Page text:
DINKELSBÜHL, 48km south of Rothenburg ob der Tauber along the Romantic Road, is another medieval gem. Though it lacks the sparkle of Rothenburg’s hilly setting, making do with the placid River Wörnitz, some parkland and a few large ponds to set off its perfectly preserved medieval fortifications, it boasts an Altstadt which is, if anything, even more flawless, having escaped damage in World War II. It’s also less overwhelmed by tourism. Like Rothenburg, Dinkelsbühl was once a free imperial city; it changed hands eight times in the Thirty Years’ War, but after it was occupied by the Swedes in 1632 it was largely spared further damage.
The Altstadt measures just 1km from northwest to southeast, and is barely 500m wide from Segringer Tor in the west to Wörnitz Tor in the east. A walk around the outside of the medieval walls is therefore not only instructive but enjoyable. Once within the walls, there’s hardly anything to disturb the illusion of medieval perfection. It’s just a short walk from Wörnitz Tor to the Altes Rathaus, the oldest parts of which date back to 1361.Read More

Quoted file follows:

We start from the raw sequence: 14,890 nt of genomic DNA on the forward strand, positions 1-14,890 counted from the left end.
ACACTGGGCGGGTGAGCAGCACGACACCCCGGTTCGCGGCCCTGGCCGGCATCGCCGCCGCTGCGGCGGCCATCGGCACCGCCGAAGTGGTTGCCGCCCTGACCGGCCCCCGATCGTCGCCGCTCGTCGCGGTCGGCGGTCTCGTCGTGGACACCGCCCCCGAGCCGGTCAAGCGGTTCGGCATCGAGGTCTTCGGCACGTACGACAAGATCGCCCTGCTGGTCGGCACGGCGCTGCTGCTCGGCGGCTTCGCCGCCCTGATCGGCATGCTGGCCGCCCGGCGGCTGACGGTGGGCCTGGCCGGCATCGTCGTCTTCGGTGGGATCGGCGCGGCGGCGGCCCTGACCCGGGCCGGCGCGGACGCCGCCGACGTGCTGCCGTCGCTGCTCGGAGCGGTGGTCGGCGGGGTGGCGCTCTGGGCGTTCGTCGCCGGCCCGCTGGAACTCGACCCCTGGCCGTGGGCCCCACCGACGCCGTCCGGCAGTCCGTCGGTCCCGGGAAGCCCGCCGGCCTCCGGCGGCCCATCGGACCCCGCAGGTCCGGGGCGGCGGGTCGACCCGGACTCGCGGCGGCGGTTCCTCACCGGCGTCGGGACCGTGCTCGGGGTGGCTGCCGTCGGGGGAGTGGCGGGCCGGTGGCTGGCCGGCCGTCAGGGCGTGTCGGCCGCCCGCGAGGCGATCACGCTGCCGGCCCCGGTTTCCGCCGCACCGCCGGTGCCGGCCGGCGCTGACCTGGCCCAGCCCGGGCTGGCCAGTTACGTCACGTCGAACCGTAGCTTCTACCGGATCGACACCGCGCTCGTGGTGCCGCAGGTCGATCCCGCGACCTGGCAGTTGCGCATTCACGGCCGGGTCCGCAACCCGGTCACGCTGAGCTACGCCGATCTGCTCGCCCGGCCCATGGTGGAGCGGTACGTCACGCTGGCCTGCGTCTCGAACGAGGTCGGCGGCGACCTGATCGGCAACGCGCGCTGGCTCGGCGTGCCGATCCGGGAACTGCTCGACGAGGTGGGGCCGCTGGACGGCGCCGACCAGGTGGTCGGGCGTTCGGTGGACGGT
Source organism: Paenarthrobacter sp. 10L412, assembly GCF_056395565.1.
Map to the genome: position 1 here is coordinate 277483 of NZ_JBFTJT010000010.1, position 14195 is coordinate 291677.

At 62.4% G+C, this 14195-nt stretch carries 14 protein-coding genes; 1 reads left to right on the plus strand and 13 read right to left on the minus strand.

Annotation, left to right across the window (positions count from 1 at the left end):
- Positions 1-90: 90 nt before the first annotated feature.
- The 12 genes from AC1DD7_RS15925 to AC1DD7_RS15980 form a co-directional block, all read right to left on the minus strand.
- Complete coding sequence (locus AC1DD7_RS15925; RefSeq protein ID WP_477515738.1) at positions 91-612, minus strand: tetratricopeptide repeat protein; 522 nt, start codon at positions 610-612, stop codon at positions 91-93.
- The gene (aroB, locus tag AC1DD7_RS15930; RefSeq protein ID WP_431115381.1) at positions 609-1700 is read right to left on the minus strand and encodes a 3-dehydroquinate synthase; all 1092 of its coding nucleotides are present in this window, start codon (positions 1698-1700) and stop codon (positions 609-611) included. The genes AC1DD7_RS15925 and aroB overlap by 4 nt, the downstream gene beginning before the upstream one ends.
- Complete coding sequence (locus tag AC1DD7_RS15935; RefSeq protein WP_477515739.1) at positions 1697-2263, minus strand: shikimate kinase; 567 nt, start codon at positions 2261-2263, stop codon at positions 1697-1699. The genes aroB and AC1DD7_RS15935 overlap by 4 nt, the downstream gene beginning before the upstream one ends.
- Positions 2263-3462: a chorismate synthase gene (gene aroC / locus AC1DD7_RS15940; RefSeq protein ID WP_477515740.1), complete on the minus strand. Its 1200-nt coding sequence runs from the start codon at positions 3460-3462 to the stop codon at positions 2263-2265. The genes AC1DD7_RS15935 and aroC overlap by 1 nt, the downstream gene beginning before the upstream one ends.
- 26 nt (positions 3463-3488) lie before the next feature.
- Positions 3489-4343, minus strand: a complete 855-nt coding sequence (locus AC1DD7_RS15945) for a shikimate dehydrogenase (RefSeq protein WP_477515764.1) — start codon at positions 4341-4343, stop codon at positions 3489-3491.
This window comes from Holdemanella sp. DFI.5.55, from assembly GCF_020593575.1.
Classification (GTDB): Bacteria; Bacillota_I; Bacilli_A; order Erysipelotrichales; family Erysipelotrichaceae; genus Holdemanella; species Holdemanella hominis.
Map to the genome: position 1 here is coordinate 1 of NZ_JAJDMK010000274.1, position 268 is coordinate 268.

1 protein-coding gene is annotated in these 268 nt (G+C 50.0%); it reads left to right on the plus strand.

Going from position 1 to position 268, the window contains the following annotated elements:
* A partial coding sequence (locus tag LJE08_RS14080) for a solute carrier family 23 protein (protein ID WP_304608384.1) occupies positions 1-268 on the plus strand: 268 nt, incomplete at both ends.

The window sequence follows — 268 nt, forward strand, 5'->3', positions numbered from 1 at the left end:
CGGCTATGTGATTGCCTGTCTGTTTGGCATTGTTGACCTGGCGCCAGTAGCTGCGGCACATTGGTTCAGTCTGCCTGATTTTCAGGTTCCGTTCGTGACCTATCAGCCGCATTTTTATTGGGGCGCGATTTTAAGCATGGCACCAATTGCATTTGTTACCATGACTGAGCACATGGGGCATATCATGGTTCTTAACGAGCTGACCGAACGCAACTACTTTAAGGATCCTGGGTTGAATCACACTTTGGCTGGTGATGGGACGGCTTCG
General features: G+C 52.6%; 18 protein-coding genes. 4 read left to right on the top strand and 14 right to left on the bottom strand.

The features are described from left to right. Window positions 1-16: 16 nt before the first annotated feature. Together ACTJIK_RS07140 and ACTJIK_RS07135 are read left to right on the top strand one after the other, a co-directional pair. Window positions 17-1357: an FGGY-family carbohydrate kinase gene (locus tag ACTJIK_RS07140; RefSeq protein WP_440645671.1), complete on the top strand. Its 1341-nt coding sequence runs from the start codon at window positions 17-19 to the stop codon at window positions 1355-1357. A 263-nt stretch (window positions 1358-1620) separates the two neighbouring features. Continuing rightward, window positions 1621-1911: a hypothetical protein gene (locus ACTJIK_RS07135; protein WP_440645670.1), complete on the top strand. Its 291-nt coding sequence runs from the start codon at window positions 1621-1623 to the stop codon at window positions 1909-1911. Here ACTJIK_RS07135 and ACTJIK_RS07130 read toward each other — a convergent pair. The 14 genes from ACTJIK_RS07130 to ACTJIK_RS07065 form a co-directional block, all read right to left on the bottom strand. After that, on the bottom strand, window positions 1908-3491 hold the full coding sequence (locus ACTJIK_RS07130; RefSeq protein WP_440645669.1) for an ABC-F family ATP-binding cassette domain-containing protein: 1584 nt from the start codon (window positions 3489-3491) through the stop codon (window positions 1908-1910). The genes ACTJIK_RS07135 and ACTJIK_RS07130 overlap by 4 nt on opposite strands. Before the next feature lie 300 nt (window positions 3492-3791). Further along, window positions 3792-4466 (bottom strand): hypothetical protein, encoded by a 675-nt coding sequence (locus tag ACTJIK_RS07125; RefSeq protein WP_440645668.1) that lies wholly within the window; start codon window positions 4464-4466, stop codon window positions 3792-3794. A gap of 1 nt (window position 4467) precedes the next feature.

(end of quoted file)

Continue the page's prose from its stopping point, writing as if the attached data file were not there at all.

Dinkelsbühl’s most celebrated festival is the Kinderzeche (kinderzeche.de), an annual children’s and folklore festival that takes place in July. It has its origins in the Thirty Years’ War: the story goes that in 1632 a deputation of local children dissuaded the commander of the besieging Swedish forces from ransacking the town by singing. Children in historic costume still form an important element in the festival parades, with music provided by the Knabenkapelle, a famous boys’ band.